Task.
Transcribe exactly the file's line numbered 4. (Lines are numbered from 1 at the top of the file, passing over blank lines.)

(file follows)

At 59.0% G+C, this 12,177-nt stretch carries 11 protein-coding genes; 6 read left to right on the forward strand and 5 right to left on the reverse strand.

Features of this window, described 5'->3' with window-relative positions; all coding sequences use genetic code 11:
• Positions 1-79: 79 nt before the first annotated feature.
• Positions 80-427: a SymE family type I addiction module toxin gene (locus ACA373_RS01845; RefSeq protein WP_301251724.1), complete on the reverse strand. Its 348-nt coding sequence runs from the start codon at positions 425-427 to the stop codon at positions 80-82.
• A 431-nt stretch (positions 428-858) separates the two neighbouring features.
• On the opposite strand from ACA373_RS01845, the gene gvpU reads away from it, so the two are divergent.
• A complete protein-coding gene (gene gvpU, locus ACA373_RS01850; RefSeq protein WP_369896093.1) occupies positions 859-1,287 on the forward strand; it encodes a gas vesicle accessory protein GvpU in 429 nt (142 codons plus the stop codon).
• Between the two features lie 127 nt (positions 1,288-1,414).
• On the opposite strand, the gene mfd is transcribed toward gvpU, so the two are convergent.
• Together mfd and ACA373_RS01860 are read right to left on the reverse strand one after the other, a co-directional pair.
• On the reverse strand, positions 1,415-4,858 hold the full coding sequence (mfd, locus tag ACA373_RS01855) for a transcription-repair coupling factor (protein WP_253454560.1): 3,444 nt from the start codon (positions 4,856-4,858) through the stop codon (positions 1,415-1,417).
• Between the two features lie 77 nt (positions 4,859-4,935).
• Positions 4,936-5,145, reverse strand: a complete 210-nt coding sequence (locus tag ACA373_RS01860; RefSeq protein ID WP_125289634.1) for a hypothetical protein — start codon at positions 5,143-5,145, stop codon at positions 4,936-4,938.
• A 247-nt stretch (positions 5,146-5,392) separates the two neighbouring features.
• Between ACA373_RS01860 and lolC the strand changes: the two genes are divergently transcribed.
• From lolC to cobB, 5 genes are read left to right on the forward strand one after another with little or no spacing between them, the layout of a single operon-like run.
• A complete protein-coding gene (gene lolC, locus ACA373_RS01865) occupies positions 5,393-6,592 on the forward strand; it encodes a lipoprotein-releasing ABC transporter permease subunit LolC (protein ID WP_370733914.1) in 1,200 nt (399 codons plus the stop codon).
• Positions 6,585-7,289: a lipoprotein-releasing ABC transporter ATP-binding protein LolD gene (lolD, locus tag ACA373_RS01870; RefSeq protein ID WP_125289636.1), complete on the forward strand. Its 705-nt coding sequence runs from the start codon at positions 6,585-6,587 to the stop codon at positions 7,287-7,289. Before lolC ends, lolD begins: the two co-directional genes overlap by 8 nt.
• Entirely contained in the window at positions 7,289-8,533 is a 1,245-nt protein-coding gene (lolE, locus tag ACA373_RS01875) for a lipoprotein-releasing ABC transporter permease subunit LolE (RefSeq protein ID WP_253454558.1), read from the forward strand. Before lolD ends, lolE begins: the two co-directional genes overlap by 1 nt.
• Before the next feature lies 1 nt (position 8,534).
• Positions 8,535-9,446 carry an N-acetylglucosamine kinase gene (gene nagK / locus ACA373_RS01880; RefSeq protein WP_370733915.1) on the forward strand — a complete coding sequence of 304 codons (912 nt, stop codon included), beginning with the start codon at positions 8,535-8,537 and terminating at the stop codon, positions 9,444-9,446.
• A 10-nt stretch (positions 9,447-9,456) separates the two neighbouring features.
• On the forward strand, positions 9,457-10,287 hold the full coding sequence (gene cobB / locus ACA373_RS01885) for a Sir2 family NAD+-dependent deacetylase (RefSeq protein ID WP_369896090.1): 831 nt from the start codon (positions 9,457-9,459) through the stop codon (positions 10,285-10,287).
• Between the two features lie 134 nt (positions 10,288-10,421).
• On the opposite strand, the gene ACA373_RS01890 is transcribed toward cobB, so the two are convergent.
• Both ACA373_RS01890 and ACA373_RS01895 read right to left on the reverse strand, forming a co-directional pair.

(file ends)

• Positions 80-427: a SymE family type I addiction module toxin gene (locus ACA373_RS01845; RefSeq protein WP_301251724.1), complete on the reverse strand. Its 348-nt coding sequence runs from the start codon at positions 425-427 to the stop codon at positions 80-82.